A pilot program to train Vietnam veterans and disadvantaged persons for careers in the standardbred industry has been started by Bernard Hammer, executive secretary of the Pennsylvania Harness Racing Commission. The commission hopes thereby to ease the unemployment problem and increase the number of skilled grooms available.
Chances for trainees to become grooms are almost 100%, Hammer said.
"When a man leaves our training program," he promised, "he will have a thorough understanding of every phase of harness racing. We will screen them to find the best prospects, with priority openings going to disadvantaged persons or veterans who either have a background in caring for horses or those showing a deep interest in horses." The program, a special 12-week course developed by Penn State University, is open to both men and women. The Animal Science Extension of the university will provide instruction in the feeding, management, conformation and breeding of horses.
A STAR IS ABOUT TO BE BORN
When baseball holds its annual free-agent draft June 5, first choice is expected to be David Clyde, a left-handed pitcher from Houston's Westchester High School. Tales about Clyde are as tall as those about every team phenom from Clint Hartung to Nolan Ryan.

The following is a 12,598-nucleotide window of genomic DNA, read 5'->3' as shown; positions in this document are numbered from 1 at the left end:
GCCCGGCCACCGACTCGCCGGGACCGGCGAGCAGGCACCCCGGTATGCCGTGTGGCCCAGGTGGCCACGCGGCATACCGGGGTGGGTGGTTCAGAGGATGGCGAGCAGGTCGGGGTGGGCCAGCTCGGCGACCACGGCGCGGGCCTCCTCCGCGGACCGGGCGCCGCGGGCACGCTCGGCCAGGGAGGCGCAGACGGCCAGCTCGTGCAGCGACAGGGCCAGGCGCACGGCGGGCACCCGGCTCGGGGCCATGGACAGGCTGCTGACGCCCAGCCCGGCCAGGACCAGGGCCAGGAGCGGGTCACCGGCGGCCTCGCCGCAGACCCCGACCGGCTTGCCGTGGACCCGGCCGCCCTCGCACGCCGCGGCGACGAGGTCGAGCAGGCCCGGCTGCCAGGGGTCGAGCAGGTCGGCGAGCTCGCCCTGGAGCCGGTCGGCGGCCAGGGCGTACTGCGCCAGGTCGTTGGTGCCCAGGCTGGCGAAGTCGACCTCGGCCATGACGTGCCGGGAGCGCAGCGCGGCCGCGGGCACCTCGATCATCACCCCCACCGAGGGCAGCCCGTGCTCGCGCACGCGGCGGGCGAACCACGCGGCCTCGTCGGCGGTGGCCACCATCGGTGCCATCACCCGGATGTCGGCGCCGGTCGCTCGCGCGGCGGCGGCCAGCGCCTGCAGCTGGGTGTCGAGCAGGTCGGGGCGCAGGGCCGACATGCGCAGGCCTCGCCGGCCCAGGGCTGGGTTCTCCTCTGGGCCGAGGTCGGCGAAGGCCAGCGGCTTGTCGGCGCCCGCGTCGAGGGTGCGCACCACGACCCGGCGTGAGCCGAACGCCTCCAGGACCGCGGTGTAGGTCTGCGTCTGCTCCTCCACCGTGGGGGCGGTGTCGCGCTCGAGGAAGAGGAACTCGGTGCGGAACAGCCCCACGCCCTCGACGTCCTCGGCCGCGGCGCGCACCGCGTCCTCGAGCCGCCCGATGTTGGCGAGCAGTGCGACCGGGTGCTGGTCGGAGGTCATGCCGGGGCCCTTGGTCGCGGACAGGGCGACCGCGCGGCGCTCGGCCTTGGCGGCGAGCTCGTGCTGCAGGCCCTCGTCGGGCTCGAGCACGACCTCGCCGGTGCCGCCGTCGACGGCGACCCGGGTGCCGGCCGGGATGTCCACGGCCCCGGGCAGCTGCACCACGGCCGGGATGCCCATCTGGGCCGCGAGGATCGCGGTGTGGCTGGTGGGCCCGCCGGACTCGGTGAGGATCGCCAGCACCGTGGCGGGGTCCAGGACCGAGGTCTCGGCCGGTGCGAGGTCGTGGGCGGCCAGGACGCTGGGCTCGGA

He has pitched eight no-hitters, including two in a row, and has averaged two strikeouts per inning this season.
Lou Fitzgerald, a Phillies scout, watched Clyde pitch recently but said, "I don't know why I'm here. We won't get a shot at him. We don't draft until second."
Said Dodger Scout Ben Wade: " David Clyde is the best-looking pitching prospect I've seen in the free-agent field. I mean the best ever, and I've seen a lot of them. I just wish we had a chance at him, but he'll be long gone by the time we get to draft."
There is little doubt that Clyde will be drafted by the Texas Rangers, who desperately need pitchers. But will they send him to the minors for seasoning?
"It would be a waste of time to send Clyde to the minors," says Doug Osburn, a Rice University baseball coach who has followed Clyde since his Little League days. "He knows everything there is to know about baseball. About all he could learn in the minors is how to order meals on the road."